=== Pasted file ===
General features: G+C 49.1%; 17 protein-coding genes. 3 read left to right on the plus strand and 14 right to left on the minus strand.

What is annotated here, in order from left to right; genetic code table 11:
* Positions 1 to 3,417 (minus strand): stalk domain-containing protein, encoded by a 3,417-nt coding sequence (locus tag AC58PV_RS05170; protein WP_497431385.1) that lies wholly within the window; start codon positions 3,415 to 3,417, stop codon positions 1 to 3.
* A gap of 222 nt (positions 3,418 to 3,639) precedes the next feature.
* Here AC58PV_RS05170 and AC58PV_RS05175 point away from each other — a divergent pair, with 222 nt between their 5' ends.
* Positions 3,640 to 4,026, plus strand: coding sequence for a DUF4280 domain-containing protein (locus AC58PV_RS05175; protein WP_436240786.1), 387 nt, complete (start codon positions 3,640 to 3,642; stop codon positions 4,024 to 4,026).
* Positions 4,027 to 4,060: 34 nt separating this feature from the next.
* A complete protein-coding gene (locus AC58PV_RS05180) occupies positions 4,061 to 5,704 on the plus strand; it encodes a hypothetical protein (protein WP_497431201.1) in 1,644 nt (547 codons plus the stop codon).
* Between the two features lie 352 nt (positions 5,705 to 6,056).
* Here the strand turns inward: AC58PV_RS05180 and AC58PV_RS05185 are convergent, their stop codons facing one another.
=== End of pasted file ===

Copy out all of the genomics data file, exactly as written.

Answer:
General features: G+C 49.1%; 17 protein-coding genes. 3 read left to right on the plus strand and 14 right to left on the minus strand.

What is annotated here, in order from left to right; genetic code table 11:
* Positions 1 to 3,417 (minus strand): stalk domain-containing protein, encoded by a 3,417-nt coding sequence (locus tag AC58PV_RS05170; protein WP_497431385.1) that lies wholly within the window; start codon positions 3,415 to 3,417, stop codon positions 1 to 3.
* A gap of 222 nt (positions 3,418 to 3,639) precedes the next feature.
* Here AC58PV_RS05170 and AC58PV_RS05175 point away from each other — a divergent pair, with 222 nt between their 5' ends.
* Positions 3,640 to 4,026, plus strand: coding sequence for a DUF4280 domain-containing protein (locus AC58PV_RS05175; protein WP_436240786.1), 387 nt, complete (start codon positions 3,640 to 3,642; stop codon positions 4,024 to 4,026).
* Positions 4,027 to 4,060: 34 nt separating this feature from the next.
* A complete protein-coding gene (locus AC58PV_RS05180) occupies positions 4,061 to 5,704 on the plus strand; it encodes a hypothetical protein (protein WP_497431201.1) in 1,644 nt (547 codons plus the stop codon).
* Between the two features lie 352 nt (positions 5,705 to 6,056).
* Here the strand turns inward: AC58PV_RS05180 and AC58PV_RS05185 are convergent, their stop codons facing one another.